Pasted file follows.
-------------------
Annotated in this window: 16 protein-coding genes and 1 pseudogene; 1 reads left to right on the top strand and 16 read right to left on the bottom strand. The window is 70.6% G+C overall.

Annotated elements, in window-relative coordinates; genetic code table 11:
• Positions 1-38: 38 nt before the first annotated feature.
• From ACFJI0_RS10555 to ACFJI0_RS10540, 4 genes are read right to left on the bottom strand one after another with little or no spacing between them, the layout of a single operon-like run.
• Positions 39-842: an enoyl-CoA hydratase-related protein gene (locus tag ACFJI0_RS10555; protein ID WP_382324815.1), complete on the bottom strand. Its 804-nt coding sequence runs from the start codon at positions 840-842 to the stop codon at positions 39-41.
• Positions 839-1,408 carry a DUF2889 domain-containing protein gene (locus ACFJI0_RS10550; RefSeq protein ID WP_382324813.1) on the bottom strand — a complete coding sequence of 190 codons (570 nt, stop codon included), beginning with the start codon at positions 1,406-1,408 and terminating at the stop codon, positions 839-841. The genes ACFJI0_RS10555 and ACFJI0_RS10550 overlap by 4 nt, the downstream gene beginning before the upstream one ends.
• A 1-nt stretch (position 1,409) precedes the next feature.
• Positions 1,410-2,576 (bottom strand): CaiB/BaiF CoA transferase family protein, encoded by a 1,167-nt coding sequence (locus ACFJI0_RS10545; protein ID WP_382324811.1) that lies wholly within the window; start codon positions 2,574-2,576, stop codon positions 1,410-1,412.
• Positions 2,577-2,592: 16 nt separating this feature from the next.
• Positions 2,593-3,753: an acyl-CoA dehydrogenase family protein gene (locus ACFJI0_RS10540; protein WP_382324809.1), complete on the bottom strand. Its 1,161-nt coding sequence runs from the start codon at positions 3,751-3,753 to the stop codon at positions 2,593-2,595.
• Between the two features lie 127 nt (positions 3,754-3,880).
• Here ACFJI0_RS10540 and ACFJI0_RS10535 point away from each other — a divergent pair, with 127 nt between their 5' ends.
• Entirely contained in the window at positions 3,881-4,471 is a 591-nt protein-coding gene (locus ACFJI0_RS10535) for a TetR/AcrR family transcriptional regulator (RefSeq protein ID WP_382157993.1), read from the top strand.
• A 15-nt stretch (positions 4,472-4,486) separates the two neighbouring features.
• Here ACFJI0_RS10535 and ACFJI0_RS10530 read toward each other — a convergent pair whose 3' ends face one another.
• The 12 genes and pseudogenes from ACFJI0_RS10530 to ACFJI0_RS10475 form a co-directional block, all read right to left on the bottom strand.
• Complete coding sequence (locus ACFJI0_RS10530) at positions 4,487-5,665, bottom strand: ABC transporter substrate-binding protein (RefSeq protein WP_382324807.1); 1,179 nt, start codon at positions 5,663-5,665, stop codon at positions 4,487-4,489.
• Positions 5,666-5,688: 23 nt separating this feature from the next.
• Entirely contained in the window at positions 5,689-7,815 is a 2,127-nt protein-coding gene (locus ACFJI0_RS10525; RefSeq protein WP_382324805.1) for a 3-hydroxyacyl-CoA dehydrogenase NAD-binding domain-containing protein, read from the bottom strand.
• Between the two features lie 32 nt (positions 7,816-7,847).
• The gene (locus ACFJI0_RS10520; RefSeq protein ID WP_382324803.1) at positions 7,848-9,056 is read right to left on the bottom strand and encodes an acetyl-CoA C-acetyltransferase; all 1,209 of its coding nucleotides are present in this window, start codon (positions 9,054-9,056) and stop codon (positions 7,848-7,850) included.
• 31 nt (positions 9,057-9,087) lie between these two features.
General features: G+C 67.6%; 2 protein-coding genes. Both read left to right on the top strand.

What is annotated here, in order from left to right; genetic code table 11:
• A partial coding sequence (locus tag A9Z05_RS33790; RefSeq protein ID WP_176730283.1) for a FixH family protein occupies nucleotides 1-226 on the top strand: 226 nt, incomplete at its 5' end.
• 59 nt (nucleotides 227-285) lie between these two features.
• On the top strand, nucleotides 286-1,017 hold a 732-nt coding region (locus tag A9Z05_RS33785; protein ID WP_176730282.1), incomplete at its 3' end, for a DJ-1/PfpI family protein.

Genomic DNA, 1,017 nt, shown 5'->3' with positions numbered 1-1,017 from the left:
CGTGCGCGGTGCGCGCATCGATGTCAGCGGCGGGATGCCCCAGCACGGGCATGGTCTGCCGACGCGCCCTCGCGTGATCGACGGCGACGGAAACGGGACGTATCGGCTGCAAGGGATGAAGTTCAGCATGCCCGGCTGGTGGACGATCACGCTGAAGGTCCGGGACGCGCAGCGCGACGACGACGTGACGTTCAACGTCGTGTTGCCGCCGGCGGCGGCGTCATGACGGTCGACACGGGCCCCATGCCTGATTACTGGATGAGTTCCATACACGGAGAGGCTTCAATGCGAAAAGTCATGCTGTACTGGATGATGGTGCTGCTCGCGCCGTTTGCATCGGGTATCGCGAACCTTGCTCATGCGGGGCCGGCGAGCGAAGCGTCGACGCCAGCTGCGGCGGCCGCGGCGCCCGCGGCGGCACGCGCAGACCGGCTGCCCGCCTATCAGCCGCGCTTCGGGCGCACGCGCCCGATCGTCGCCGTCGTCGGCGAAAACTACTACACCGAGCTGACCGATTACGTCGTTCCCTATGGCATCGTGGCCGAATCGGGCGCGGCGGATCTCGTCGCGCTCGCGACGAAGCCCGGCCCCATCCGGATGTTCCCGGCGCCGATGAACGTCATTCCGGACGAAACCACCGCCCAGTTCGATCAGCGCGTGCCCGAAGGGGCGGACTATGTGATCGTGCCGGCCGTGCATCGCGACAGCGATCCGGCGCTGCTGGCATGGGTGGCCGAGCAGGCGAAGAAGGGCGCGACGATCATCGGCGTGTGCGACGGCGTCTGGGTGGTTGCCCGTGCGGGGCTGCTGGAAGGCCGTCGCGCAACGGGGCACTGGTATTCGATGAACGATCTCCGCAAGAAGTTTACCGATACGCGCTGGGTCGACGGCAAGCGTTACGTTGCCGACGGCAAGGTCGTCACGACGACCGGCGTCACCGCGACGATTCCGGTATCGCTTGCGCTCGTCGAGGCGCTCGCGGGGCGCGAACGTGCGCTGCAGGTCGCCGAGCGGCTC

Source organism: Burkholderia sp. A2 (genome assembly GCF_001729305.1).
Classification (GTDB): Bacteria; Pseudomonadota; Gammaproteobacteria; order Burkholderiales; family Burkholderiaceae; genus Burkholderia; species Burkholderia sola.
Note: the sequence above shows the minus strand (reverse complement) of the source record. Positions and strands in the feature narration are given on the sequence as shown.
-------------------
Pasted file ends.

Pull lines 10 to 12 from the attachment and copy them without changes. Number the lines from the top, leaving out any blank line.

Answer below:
• Positions 2,593-3,753: an acyl-CoA dehydrogenase family protein gene (locus ACFJI0_RS10540; protein WP_382324809.1), complete on the bottom strand. Its 1,161-nt coding sequence runs from the start codon at positions 3,751-3,753 to the stop codon at positions 2,593-2,595.
• Between the two features lie 127 nt (positions 3,754-3,880).
• Here ACFJI0_RS10540 and ACFJI0_RS10535 point away from each other — a divergent pair, with 127 nt between their 5' ends.